For all the crazy stuff that I’ve been getting up to while in Japan (and will continue to get up to, what with Disneyland and Tokyo Game Show ahead), I have to admit that the Miku Expo and concert was the thing I was most looking forward to. With the chances of any organised Hatsune Miku event coming to Australia in the near future slim at best, this was the best opportunity to see how these events work.
Besides, with Miku’s homeland being Japan I wanted to see how her people responded to her. And boy did they respond. I’ve never quite seen anything like what went on at Hatsune Miku Magical Mirai 2015, and I came away with an even stronger belief that as the technology behind Hatsune Miku improves further, and the voice continues to naturalise, that Miku will be as important to music as Elvis himself.
The thing that immediately struck me about the expo was just how involved the community was. Having been to events like SMASH!, EB Expo, and even Tokyo Game Show, I was expecting some people to come in cosplay and the like, but even those that weren’t in cosplay had Miku t-shirts on. Every bag was covered in Miku badges, stickers and toys. People were bringing in suitcases to put all the stuff they were buying into for safe keeping through the day… and those suit cases had a Miku design plastered all over them. A life-size model of Miku stood at the front of the exhibition hall, and as you can see from the image above, the scene of people taking photos was not actually any different to what happens when celebrity walks the red carpet.
Of course this was an expo dedicated entirely to Miku, so the people that showed up were her biggest fans, but the huge lineups for everything within the convention, and the general difficulty I had in moving around at times shows just how popular she has become in her homeland. There was literally no difference in the size or behaviour of the crowd here than if AKB48 or some other Japanese pop band decided to throw an expo.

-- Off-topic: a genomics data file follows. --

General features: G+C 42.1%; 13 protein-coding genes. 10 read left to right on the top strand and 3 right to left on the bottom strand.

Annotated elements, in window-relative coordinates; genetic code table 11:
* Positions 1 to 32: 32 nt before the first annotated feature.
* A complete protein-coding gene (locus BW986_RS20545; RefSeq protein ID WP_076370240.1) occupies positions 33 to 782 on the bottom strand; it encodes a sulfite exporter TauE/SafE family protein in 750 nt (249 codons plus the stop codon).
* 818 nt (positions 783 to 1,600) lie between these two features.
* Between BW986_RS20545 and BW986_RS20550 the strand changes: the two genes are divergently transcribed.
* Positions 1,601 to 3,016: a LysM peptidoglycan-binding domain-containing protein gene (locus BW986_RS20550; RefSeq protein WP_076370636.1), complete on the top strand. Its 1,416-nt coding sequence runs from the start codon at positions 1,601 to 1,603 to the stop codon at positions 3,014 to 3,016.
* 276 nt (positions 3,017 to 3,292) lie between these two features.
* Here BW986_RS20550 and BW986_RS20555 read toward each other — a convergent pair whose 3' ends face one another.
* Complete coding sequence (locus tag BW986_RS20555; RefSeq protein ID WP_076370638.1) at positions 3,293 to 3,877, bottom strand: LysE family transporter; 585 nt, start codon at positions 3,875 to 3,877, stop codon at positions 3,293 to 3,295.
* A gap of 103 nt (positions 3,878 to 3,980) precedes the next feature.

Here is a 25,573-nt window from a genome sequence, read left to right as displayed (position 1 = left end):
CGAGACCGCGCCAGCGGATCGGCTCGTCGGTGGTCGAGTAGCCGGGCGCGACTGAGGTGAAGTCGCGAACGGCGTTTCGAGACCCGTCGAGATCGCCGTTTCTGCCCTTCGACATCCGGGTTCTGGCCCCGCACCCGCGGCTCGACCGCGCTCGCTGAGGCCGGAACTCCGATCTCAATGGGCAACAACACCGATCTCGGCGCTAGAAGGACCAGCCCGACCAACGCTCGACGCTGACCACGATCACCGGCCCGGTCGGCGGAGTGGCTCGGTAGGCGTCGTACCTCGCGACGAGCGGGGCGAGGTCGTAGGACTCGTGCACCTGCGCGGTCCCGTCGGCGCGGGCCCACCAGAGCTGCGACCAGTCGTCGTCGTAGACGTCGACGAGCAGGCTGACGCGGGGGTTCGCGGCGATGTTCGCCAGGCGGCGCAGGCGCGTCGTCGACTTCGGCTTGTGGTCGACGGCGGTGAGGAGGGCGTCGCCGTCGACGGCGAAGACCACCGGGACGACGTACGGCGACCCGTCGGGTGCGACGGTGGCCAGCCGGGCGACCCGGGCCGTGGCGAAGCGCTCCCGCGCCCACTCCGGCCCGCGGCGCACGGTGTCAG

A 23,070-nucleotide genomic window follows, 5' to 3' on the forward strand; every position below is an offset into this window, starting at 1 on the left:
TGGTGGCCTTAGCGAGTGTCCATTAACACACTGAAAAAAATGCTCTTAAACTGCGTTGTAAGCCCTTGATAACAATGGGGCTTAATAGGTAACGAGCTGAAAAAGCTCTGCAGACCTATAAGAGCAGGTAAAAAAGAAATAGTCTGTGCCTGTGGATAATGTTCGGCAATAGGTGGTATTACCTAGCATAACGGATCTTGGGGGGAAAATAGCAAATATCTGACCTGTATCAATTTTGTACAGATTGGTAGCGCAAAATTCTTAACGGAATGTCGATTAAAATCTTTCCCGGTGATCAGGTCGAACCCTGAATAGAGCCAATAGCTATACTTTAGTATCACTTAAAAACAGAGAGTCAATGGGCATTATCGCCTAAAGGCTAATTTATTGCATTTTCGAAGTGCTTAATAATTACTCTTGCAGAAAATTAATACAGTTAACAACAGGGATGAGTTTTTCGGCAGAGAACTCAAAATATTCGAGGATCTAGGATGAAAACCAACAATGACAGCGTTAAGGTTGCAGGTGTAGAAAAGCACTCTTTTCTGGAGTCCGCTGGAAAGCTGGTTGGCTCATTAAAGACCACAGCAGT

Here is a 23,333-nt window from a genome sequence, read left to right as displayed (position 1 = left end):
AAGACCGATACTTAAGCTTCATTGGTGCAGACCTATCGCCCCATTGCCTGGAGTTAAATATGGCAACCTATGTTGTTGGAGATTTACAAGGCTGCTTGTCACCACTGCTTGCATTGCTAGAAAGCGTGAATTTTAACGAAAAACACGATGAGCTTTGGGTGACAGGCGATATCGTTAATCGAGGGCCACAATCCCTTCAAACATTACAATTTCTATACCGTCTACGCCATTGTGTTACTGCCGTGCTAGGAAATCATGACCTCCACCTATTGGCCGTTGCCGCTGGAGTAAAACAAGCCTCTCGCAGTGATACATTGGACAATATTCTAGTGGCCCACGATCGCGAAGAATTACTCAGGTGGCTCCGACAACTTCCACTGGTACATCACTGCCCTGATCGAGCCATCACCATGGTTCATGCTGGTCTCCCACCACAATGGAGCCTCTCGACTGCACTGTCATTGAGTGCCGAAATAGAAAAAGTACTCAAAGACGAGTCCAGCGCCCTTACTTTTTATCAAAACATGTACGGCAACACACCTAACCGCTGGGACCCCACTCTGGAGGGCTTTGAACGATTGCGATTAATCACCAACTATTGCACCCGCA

Where Miku is different is where her celebrity comes from, and this clearly helped shape the content of the expo. Miku is popular because her fans make everything about her. Aside from the official, original image of a girl with green hair provided by KEI, and the music software itself as created by Yamaha and Crypton, there are legions of artists reimaging Miku. They design her costumes, create her music, her dance routines, and, effectively, her personality. It’s a far more democratic approach to building up a celebrity than we’ve seen before, and that theme continued through into the expo. There was a room dedicated to the best of Miku’s fan art, for example. I was accosted by the team from Piapro – the Crypton subsidiary that manages Miku licenses and fan engagement – who were producing the official 2016 Miku calendar, and asked to vote on my favourite images that would appear in the calendar. Over in another booth Yamaha was showing off a Miku-themed mixer, and the audience were invited to sit down on a live web show and play around with it.